Today ..... the prospects for any kind of success look bleak. In June, the death toll for U.S. troops passed 1,000, and the number of IEDs has doubled. Spending hundreds of billions of dollars on the fifth-poorest country on earth has failed to win over the civilian population, whose attitude toward U.S. troops ranges from intensely wary to openly hostile. The biggest military operation of the year – a ferocious offensive that began in February to retake the southern town of Marja – continues to drag on, prompting McChrystal himself to refer to it as a "bleeding ulcer." In June, Afghanistan officially outpaced Vietnam as the longest war in American history – and Obama has quietly begun to back away from the deadline he set for withdrawing U.S. troops in July of next year. The president finds himself stuck in something even more insane than a quagmire: a quagmire he knowingly walked into, even though it's precisely the kind of gigantic, mind-numbing, multigenerational nation-building project he explicitly said he didn't want.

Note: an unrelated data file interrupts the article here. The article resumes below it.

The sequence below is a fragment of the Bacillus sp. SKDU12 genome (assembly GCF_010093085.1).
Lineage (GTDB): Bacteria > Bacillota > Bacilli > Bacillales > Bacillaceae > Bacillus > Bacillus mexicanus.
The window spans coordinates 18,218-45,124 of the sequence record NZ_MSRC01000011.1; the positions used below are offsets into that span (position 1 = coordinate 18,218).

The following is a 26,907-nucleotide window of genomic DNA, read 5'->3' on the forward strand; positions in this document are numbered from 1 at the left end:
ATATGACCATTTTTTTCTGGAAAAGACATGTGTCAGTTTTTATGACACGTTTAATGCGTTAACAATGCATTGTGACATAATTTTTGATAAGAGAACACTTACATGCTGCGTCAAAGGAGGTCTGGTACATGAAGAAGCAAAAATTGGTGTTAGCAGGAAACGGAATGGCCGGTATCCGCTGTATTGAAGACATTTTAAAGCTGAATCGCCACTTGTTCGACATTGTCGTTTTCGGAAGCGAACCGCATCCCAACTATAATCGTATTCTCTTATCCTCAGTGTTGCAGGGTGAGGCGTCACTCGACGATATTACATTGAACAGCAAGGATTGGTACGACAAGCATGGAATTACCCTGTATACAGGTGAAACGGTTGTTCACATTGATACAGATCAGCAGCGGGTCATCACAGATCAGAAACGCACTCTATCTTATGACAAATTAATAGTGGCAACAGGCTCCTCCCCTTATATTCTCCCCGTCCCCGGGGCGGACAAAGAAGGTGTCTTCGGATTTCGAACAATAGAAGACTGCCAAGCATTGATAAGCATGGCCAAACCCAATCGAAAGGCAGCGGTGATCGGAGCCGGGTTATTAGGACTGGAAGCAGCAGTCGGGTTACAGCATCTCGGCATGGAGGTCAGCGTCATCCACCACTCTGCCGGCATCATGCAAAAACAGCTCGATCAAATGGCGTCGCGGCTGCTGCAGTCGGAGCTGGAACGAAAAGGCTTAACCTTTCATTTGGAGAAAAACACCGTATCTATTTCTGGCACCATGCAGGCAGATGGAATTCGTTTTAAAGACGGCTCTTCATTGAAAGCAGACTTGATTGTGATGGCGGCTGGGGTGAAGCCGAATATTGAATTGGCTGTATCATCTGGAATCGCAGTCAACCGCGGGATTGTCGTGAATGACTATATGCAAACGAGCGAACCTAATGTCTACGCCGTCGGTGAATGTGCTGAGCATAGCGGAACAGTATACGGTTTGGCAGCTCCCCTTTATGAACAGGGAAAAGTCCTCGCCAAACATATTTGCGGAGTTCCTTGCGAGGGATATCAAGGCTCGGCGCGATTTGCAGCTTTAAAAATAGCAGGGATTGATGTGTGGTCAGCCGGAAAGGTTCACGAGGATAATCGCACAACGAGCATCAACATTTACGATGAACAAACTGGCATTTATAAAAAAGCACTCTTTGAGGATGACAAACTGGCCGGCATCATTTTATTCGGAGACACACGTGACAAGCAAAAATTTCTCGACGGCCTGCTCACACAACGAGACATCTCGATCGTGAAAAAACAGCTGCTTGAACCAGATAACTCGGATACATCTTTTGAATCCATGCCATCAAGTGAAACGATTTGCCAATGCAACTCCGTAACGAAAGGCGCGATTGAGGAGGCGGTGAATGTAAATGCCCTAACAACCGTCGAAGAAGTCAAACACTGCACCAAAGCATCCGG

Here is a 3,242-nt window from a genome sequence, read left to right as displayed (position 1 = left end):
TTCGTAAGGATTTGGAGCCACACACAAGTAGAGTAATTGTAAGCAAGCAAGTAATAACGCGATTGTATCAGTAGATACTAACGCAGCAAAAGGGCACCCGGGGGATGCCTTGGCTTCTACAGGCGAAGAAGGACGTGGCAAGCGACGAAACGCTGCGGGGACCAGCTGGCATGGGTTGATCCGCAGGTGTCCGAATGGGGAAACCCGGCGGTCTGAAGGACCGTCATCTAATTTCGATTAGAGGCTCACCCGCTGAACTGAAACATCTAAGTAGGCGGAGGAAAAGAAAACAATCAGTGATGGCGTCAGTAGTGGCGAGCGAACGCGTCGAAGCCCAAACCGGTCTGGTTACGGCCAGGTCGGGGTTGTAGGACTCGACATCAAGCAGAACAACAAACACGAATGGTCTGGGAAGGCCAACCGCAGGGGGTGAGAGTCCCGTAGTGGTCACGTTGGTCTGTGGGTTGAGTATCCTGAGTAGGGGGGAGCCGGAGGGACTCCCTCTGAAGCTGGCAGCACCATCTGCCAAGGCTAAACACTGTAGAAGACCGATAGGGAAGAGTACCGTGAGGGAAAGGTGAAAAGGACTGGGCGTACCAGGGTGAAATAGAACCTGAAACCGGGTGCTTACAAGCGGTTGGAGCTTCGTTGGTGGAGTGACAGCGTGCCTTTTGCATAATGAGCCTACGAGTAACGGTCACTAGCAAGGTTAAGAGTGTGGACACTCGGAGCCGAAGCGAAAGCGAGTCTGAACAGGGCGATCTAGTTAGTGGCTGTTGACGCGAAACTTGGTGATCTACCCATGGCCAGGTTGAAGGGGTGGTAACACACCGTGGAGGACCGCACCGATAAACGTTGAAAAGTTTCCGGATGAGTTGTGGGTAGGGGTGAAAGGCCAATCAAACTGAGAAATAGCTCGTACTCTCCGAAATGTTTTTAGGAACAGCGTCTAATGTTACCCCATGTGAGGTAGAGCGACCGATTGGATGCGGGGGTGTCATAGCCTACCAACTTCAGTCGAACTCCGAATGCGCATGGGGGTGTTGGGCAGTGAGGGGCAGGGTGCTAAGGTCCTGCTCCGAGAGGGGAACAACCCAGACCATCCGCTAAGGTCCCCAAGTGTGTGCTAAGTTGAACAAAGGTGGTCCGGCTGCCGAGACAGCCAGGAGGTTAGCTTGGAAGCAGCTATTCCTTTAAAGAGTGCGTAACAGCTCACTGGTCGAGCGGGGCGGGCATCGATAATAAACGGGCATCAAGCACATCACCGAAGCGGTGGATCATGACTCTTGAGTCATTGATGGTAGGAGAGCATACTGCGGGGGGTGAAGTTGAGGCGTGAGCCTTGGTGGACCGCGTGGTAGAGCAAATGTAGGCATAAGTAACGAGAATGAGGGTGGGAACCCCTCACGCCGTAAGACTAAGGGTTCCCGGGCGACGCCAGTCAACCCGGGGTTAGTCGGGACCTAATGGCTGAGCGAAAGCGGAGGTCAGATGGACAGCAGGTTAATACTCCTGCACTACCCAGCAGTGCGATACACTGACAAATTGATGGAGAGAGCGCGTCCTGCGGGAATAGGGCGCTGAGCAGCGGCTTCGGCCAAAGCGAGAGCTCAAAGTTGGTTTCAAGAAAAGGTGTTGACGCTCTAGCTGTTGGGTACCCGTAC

When it comes to Afghanistan, history is not on McChrystal's side. The only foreign invader to have any success here was Genghis Khan – and he wasn'thampered by things like human rights, economic development and press scrutiny. The COIN doctrine, bizarrely, draws inspiration from some of the biggest Western military embarrassments in recent memory: France's nasty war in Algeria (lost in 1962) and the American misadventure in Vietnam (lost in 1975). McChrystal, like other advocates of COIN, readily acknowledges that counterinsurgency campaigns are inherently messy, expensive and easy to lose.....

Even those who support McChrystal and his strategy of counterinsurgency know that whatever the general manages to accomplish in Afghanistan, it's going to look more like Vietnam than Desert Storm. Maj. Gen. Bill Mayville, who serves as chief of operations for McChrystal says
It's not going to look like a win, smell like a win or taste like a win. This is going to end in an argument.